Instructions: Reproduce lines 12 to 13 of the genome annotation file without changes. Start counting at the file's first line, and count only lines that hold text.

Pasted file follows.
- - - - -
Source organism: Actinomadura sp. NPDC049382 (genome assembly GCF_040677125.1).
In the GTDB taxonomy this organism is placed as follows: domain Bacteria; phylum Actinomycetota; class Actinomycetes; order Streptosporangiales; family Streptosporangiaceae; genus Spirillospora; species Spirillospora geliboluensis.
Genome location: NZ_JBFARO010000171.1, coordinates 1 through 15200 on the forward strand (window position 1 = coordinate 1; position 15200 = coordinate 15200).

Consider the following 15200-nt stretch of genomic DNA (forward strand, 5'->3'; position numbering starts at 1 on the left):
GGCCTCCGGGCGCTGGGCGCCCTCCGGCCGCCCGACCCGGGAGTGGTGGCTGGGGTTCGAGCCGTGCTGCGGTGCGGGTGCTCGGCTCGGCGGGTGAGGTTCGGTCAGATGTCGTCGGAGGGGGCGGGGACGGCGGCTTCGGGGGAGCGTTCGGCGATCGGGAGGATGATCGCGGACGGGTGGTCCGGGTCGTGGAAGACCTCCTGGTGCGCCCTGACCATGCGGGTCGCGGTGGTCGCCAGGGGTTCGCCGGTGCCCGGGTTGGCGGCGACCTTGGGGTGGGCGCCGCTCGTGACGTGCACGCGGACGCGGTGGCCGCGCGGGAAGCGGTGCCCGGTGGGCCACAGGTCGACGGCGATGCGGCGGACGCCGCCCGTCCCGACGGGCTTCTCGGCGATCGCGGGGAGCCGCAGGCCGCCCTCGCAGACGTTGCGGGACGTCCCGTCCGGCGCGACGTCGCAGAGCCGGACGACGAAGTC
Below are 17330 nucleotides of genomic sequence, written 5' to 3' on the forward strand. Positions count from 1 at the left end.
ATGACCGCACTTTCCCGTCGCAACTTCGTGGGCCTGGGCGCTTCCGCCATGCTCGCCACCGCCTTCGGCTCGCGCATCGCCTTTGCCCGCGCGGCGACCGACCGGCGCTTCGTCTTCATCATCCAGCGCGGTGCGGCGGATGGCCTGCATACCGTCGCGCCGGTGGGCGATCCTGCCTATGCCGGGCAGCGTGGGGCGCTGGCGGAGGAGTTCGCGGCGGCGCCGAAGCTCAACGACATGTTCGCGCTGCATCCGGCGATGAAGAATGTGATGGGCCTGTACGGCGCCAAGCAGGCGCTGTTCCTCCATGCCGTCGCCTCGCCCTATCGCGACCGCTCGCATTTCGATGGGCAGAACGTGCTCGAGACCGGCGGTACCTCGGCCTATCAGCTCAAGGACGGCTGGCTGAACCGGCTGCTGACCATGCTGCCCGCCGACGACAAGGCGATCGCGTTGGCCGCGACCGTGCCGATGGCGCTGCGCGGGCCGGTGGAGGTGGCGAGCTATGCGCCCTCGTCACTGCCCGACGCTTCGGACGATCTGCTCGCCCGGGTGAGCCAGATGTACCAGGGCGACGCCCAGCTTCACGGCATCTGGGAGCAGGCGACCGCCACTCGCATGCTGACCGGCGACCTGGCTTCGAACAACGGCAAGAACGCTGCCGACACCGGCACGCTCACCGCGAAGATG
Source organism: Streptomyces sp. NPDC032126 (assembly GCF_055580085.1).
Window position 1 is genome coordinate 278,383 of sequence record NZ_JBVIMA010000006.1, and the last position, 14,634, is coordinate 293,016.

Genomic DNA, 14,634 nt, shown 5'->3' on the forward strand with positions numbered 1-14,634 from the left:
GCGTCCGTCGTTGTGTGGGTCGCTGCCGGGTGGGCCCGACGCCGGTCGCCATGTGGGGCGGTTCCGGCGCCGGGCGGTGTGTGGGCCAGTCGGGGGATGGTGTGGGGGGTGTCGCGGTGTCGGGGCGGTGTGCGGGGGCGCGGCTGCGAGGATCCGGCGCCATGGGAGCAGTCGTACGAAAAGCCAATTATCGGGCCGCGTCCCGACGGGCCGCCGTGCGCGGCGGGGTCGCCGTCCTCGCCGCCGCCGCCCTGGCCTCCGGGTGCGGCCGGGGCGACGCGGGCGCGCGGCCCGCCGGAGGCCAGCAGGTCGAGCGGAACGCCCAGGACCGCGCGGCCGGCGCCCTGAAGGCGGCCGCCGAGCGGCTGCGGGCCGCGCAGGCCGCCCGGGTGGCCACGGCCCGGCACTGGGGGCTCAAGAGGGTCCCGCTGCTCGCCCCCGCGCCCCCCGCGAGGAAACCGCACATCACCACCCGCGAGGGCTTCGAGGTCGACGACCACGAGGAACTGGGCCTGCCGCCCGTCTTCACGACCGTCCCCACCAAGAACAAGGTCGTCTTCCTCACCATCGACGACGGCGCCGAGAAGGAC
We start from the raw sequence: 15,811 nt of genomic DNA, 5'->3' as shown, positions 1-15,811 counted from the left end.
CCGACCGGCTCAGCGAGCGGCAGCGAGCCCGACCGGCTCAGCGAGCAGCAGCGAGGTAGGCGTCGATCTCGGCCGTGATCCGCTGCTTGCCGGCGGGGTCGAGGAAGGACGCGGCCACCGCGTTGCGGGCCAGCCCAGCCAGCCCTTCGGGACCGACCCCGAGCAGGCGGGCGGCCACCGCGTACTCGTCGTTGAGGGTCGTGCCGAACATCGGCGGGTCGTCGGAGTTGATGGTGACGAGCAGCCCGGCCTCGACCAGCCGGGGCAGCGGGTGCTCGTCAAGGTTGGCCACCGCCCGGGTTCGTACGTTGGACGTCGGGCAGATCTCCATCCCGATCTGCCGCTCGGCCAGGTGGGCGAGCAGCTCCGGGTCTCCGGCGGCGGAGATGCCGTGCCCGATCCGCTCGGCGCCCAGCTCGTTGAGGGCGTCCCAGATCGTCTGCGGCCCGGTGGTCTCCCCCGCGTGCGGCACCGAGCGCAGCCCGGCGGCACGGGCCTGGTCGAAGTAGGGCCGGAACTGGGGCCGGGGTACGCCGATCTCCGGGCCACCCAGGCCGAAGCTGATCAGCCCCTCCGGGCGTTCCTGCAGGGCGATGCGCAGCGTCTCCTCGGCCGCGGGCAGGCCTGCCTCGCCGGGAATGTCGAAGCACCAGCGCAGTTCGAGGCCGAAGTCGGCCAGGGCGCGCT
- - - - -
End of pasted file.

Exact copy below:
We start from the raw sequence: 15,811 nt of genomic DNA, 5'->3' as shown, positions 1-15,811 counted from the left end.
CCGACCGGCTCAGCGAGCGGCAGCGAGCCCGACCGGCTCAGCGAGCAGCAGCGAGGTAGGCGTCGATCTCGGCCGTGATCCGCTGCTTGCCGGCGGGGTCGAGGAAGGACGCGGCCACCGCGTTGCGGGCCAGCCCAGCCAGCCCTTCGGGACCGACCCCGAGCAGGCGGGCGGCCACCGCGTACTCGTCGTTGAGGGTCGTGCCGAACATCGGCGGGTCGTCGGAGTTGATGGTGACGAGCAGCCCGGCCTCGACCAGCCGGGGCAGCGGGTGCTCGTCAAGGTTGGCCACCGCCCGGGTTCGTACGTTGGACGTCGGGCAGATCTCCATCCCGATCTGCCGCTCGGCCAGGTGGGCGAGCAGCTCCGGGTCTCCGGCGGCGGAGATGCCGTGCCCGATCCGCTCGGCGCCCAGCTCGTTGAGGGCGTCCCAGATCGTCTGCGGCCCGGTGGTCTCCCCCGCGTGCGGCACCGAGCGCAGCCCGGCGGCACGGGCCTGGTCGAAGTAGGGCCGGAACTGGGGCCGGGGTACGCCGATCTCCGGGCCACCCAGGCCGAAGCTGATCAGCCCCTCCGGGCGTTCCTGCAGGGCGATGCGCAGCGTCTCCTCGGCCGCGGGCAGGCCTGCCTCGCCGGGAATGTCGAAGCACCAGCGCAGTTCGAGGCCGAAGTCGGCCAGGGCGCGCT